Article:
Figuring out the stock market

Investing in the stock market is like walking on a tightrope and requires being nimble and proactive. It is wonderful to talk about all the money being made on the Initial Public Offerings and with the “rocketchips” before they crash.

However, most traditional investing practices such as buying on news and earnings are precarious. Along with that, part of the problem is that investors and players are looking for anything to hang their trades on. They are suspicious and that is the right attitude to take.

Let me share some thoughts. I had been anticipating for a long time that 2020 was not going to be a good year economically as the cycle was due to change to negative in January. I did not anticipate that the global everything would turn to dust so badly and quickly. But I did write last December that I would be looking for companies with creative thinking for the glorious year—at least in the forecasts of some Feng shui experts—that 2020 would become.

I wanted to see flexible funding and financing in a world of low interest rates, I wanted to see new business models that could better operate in the light of the declining economies of China and the United States.

The “fundamentals” of a company are not that important to me as far as the ratios and relation to the stock price in the short term are concerned. But I am concerned with the overall trend of revenues and profits because that tells me if the people in charge know what they are doing. Full-year and last quarter 2019 revenues indicated if there was upside business momentum, since 2019 was bumpy.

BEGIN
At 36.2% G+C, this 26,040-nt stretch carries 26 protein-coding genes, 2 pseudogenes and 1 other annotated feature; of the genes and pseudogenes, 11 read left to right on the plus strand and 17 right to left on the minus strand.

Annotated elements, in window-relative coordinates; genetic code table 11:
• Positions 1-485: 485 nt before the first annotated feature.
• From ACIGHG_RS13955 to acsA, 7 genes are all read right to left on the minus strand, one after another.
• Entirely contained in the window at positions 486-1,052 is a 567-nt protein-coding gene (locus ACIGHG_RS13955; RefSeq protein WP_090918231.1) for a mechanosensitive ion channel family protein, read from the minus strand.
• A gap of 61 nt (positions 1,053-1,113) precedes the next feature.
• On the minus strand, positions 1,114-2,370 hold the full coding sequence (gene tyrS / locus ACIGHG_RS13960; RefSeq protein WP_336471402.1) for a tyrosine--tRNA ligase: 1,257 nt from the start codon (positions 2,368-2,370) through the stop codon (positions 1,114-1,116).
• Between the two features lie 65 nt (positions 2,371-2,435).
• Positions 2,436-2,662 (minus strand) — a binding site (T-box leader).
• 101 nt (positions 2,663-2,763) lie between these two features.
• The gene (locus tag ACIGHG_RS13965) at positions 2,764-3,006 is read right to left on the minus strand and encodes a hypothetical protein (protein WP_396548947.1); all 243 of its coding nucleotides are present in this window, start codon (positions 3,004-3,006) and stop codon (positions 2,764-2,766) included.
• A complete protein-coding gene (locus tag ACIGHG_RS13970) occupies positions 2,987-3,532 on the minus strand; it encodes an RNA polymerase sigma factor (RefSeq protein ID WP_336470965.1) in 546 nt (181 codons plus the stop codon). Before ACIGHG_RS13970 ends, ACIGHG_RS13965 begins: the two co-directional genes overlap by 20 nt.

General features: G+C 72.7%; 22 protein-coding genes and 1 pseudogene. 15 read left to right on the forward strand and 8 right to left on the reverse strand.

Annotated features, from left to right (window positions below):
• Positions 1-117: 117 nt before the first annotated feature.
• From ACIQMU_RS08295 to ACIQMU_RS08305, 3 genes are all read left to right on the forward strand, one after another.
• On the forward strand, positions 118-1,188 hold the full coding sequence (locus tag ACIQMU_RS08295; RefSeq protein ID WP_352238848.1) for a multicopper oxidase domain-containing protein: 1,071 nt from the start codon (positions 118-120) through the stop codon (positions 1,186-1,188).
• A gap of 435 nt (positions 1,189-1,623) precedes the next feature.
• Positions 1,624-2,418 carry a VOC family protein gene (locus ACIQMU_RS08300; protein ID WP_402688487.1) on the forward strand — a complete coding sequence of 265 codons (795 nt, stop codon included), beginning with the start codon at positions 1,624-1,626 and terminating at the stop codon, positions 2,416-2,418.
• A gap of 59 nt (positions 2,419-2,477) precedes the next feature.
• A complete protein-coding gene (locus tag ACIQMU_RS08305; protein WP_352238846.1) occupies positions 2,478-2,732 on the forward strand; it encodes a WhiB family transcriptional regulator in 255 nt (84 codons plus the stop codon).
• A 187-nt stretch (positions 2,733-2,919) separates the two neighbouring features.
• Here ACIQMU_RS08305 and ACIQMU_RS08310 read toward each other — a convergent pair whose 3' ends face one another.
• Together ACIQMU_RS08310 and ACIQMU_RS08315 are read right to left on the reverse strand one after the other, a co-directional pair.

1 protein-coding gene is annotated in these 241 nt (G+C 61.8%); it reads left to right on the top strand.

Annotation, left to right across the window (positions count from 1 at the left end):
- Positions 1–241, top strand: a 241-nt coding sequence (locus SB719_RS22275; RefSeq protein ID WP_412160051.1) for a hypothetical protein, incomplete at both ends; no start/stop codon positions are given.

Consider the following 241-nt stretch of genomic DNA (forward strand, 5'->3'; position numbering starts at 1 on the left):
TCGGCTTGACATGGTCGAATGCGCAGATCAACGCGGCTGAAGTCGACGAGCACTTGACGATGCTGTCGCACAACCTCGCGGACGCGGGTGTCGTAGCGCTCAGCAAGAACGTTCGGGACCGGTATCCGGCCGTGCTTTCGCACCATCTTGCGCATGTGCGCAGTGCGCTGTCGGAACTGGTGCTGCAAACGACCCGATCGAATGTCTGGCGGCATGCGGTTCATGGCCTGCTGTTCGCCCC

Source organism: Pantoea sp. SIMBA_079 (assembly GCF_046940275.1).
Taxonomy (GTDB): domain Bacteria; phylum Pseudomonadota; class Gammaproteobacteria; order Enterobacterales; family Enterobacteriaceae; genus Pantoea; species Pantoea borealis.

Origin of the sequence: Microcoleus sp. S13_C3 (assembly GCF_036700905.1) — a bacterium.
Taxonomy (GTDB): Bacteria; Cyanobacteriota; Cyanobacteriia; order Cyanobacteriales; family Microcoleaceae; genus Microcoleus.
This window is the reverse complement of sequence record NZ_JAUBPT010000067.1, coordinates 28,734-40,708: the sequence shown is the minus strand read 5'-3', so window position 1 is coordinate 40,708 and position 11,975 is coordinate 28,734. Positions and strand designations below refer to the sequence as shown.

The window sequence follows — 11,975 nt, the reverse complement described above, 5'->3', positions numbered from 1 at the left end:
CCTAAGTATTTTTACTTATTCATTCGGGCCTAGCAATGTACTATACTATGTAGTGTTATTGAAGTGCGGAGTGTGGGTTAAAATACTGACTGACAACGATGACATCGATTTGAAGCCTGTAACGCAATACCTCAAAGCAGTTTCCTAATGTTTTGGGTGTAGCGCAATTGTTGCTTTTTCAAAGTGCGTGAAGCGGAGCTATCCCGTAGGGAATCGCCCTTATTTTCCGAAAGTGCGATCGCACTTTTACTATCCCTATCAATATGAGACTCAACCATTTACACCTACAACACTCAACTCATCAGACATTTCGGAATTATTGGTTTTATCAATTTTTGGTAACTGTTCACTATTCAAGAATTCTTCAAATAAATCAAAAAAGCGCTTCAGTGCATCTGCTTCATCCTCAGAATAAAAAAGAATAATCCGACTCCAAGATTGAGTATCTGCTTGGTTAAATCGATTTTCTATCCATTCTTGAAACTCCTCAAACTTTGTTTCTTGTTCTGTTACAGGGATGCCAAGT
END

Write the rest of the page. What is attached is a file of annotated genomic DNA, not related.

The results from first quarter 2020 gave some interesting insights into the corporate management. For those companies that reported dismal results, it was all because of the “quarantine.” For those that turned in respectable results, it was noted how much better things would have been if not for the quarantine. Remember, the lockdown was only for the last two weeks of March. Of great importance was whether or not companies reduced expenses in the first quarter since things turned ugly on January 12 with the Taal eruption.

April and May will be “black holes” on the income statements of virtually every company. June will see some small “green shoots” for a few but nothing exciting. What I have been watching is what companies have been doing to survive and what some that have started operating since the first of June have been doing to thrive in the future.

All forms of hospitality businesses—hotels, gambling and airlines—are still dead meat. Retail and food services are slowly starting to wake up. Property companies are making adjustments not only in capital expenditures but also to the potential loss of foreign and OFW business.

Now that I have covered all that brilliant nonsense, how do we make any money?

I still believe that we are at the beginning of an historic upside rally and will keep that forecast until something changes. When the market was much lower I said the year would end with the main index at 6,300. That idea did not take much brains or cojones. But anything above that level is bonus money as far as I am concerned.

Looking forward, the Great Beasts of Gorgoroth—go watch Lord of the Rings—stand guard at 8,000. Until then, buy the movers particularly on higher volume and as the economy recovers.

E-mail me at mangun@gmail.com. Visit my web site at www.mangunonmarkets.com. Follow me on Twitter @mangunonmarkets. PSE stock-market information and technical analysis tools provided by the COL Financial Group Inc.


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